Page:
Skip to main content
U.S. flag

An official website of the United States government

Official websites use .gov
A .gov website belongs to an official government organization in the United States.

Secure .gov websites use HTTPS
A lock ( ) or https:// means you’ve safely connected to the .gov website. Share sensitive information only on official, secure websites.

Extending and Evaluating the Model-based Product Definition



Nathan W. Hartman, Jesse Zahner, Thomas D. Hedberg Jr., Allison Barnard Feeney


Industrial practice is in a state of transition, away from the use of drawings towards the use of annotated 3D CAD models as a means of communication. Working as a representation of an object or a system, a model-based product definition (MBD) is used to communicate information inside of a model-based enterprise (MBE). Such an enterprise will find itself in a transitional state as well, moving away from paper-based information sharing towards the use of model-based, digital product data. This research investigation sought to identify the minimum information model (MIM) -- the information elements necessary within an MBD to effectively employ a model as a replacement for a technical drawing in specific workflows in the product lifecycle. Over the course of this investigation, another phenomenon emerged -- the common information model (CIM), which represents those information items that are necessary for the workflows targeted in this study. As expounded upon later in this report, the impacts of contextual domain knowledge on the implementation of the common information model is what formed the minimum information model discovered in this project.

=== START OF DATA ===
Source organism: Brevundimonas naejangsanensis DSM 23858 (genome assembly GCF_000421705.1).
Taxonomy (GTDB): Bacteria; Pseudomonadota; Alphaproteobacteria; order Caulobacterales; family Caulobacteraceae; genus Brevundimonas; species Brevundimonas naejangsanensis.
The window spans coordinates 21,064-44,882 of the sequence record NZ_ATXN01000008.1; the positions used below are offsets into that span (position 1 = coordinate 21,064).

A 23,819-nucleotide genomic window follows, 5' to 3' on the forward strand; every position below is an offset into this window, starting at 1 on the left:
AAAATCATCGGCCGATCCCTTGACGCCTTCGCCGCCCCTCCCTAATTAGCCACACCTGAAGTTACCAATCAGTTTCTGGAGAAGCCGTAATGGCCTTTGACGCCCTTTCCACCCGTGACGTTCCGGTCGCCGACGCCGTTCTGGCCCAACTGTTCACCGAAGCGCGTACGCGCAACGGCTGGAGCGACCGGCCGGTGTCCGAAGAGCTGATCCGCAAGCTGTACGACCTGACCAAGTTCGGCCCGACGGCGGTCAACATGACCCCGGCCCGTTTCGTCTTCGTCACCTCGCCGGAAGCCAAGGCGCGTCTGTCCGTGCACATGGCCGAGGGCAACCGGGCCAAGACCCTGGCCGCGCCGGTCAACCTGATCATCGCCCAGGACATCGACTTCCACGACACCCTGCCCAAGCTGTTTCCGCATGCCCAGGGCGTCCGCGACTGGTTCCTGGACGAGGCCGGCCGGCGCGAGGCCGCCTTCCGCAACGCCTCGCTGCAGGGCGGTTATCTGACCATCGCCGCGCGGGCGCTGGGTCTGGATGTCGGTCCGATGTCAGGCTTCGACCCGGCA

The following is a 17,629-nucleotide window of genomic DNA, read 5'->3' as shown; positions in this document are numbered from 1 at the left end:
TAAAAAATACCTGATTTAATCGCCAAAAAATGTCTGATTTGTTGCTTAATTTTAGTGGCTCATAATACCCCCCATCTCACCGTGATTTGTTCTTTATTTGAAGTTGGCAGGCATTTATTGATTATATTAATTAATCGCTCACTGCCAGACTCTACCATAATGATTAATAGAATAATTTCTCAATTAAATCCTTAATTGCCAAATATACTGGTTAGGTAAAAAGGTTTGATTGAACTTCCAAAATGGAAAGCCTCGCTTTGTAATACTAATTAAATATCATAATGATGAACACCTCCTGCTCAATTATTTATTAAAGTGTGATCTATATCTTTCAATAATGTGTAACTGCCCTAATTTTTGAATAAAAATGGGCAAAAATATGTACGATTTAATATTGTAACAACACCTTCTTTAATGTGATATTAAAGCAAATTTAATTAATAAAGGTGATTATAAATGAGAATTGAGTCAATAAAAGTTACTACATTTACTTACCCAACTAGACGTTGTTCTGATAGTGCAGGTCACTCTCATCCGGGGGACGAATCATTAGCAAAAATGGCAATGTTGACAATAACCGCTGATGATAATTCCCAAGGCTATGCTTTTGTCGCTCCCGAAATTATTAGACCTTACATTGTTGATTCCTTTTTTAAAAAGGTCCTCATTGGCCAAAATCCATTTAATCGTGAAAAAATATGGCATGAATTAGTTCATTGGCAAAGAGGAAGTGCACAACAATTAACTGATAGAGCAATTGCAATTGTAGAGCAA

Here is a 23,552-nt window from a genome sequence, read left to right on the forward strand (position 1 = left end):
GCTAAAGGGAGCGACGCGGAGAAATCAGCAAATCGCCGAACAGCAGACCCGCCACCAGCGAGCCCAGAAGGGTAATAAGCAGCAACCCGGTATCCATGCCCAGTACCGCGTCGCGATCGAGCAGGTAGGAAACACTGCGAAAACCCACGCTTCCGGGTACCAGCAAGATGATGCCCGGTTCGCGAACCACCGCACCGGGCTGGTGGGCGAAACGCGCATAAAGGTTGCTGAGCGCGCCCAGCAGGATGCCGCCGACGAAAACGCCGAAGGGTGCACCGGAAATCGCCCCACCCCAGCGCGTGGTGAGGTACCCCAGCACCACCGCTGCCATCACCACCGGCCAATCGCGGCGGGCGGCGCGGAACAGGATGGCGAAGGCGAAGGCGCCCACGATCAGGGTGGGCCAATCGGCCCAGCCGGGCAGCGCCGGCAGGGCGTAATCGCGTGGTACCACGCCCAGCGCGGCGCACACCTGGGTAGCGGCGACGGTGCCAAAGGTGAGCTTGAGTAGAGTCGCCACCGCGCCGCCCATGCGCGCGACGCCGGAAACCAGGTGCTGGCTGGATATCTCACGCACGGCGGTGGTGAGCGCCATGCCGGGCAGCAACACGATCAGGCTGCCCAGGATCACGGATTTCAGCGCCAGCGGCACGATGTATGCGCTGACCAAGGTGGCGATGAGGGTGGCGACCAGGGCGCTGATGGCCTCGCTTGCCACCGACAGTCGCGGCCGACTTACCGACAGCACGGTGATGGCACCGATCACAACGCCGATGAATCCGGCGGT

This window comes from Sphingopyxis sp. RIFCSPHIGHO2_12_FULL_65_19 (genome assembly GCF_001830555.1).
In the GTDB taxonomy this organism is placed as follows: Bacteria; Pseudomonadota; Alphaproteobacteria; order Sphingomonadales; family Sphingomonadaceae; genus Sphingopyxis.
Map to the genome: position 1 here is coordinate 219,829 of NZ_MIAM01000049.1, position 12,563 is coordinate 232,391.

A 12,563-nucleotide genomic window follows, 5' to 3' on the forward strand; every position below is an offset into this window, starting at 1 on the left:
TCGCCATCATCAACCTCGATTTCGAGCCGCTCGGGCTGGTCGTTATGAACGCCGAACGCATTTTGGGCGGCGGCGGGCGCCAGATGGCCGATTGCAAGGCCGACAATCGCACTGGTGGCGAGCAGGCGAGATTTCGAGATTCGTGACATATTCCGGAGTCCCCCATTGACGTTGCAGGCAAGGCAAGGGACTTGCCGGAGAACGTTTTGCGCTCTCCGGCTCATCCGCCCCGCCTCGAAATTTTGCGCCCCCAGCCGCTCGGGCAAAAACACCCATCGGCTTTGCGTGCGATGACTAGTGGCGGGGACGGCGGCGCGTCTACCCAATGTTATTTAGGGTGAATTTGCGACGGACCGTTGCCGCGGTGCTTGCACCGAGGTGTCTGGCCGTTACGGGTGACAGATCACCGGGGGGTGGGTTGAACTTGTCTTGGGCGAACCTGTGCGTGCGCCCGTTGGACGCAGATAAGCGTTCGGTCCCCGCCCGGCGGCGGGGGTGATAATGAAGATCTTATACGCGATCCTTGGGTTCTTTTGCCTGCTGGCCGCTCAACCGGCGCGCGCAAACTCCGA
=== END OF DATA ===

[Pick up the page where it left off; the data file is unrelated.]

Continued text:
Grant/Contract Reports (NISTGCR) - 18-015
Report Number


Model-Based Enterprise, Smart Manufacturing, Information Modelling


Hartman, N. , Zahner, J. , Hedberg Jr., T. and Barnard Feeney, A. (2017), Extending and Evaluating the Model-based Product Definition, Grant/Contract Reports (NISTGCR), National Institute of Standards and Technology, Gaithersburg, MD, [online],, (Accessed April 23, 2024)
Created December 21, 2017, Updated October 12, 2021